Other comprehensive social changes were going on aside from economic fluctuations that may also have compelling plausible explanations for the suicide impact of the 1965 and 1970 male cohorts, such as the continuing impact of de-industrialisation, related unemployment and persistent effects of deprivation as previously mentioned. Major reforms in education with increasing attention to well-being and increased average time in education may also possibly have had a long term impact. The increased use of mobile technology and its impact on social connectedness may also need to be considered in explaining recent or future trends. Important legislative and political changes that have impacts for certain minority groups e.g. immigration, equality legislation will also have had their effects. Therefore, further research at the individual level (e.g. means of suicide especially drug overdose, occupation, educational attainment) on the 1965 and 1970 cohorts of males who were aged 25-39 at death may shed some light on suggested potentiality for risk in later life in the same birth cohorts. Such research should seek to identify risk factors or ‘exposures’ that lead to mass vulnerability of cohorts so as to minimise the longer term impact of such exposures, and in the planning of building resilience in future generations in the very early years when such ‘exposure’ risks re-appear.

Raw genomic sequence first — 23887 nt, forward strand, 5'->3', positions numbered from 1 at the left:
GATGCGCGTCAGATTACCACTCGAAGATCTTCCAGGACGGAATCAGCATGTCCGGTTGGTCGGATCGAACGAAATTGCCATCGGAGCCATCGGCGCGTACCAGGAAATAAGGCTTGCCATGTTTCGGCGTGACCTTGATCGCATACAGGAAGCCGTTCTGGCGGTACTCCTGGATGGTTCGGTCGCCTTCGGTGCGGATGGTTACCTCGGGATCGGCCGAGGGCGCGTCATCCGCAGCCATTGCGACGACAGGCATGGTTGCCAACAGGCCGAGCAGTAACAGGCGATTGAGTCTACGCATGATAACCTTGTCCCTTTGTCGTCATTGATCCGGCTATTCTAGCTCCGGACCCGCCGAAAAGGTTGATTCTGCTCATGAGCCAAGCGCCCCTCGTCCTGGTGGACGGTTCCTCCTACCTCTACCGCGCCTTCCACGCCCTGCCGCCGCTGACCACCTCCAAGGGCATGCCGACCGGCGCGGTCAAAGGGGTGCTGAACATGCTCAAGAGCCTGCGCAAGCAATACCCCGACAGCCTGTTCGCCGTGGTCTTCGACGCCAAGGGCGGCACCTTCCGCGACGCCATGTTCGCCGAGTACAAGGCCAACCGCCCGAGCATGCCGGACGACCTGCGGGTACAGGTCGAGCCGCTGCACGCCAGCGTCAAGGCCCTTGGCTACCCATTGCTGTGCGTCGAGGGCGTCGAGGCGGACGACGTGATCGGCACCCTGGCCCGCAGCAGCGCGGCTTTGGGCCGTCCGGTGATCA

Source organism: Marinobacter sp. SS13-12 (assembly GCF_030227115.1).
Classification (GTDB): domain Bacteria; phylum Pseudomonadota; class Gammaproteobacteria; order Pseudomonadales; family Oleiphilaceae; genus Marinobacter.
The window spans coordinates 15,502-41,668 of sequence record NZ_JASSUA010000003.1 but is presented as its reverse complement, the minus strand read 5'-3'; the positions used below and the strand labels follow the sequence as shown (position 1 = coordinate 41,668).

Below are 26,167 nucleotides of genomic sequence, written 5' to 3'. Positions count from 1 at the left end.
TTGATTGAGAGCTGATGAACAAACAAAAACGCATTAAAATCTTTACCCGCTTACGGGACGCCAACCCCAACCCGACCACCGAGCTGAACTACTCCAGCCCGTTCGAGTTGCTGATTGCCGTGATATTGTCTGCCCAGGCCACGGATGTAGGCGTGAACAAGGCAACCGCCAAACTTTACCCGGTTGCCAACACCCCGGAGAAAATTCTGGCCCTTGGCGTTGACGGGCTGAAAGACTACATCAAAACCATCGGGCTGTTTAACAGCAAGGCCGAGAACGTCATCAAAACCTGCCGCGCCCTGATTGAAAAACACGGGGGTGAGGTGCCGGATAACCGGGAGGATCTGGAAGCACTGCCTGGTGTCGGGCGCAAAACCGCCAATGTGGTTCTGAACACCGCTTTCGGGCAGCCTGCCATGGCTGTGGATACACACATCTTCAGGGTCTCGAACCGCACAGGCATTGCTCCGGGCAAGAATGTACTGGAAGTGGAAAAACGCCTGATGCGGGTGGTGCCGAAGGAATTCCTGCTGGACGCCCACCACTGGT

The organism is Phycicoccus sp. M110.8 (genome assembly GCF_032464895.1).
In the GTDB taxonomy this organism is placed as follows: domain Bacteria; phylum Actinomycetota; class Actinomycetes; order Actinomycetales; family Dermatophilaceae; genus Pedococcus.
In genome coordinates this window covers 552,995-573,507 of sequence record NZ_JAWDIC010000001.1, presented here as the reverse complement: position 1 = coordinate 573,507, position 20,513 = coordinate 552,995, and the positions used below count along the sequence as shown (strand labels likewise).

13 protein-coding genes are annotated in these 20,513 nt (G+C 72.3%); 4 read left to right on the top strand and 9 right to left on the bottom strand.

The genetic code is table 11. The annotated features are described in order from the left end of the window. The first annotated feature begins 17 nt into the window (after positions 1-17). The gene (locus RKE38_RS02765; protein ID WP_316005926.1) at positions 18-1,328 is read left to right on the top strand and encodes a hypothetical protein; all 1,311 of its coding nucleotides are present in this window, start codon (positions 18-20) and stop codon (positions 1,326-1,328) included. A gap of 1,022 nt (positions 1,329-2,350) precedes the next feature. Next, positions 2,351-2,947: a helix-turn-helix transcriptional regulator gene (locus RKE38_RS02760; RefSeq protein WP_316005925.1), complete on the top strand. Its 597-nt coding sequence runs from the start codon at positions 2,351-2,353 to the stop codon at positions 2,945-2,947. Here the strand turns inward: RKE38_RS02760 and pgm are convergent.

Strengths and limitations
One limitation of this comparison is that the data quality between countries is likely to differ, with potential variation in both coding and coding consistency across the years. We can also plausibly assume that data quality may be heterogeneous between age groups, with those younger age groups dying later having better quality data compared with their older counterparts dying a longer time ago. Graphical interpretations are reliant on the assumptions being made by each graph, and different assumptions would result in different interpretations. There was no matching data on specific suicide methods used, therefore it was not possible to compare the cohort trajectories using these different methods and our interpretation was guided by analyses reported elsewhere. In emulating the previous analysis for England & Wales by Gunnell et al. , the techniques used in this study were limited and the description of the methods expressed in terminology which takes account of known limitations. Nevertheless the utility of considering the factors of age, period and cohort in graphical terms has been demonstrated.
A strength of this study is the manual recovery of data prior to 1974 which permitted a long period of follow-up for the older cohorts. We were unable to do a comparison between the countries using a reference population given the historical data and the comparison with an earlier study; future research could standardise each country data to a standardised European population dataset to enable more robust comparisons to be made.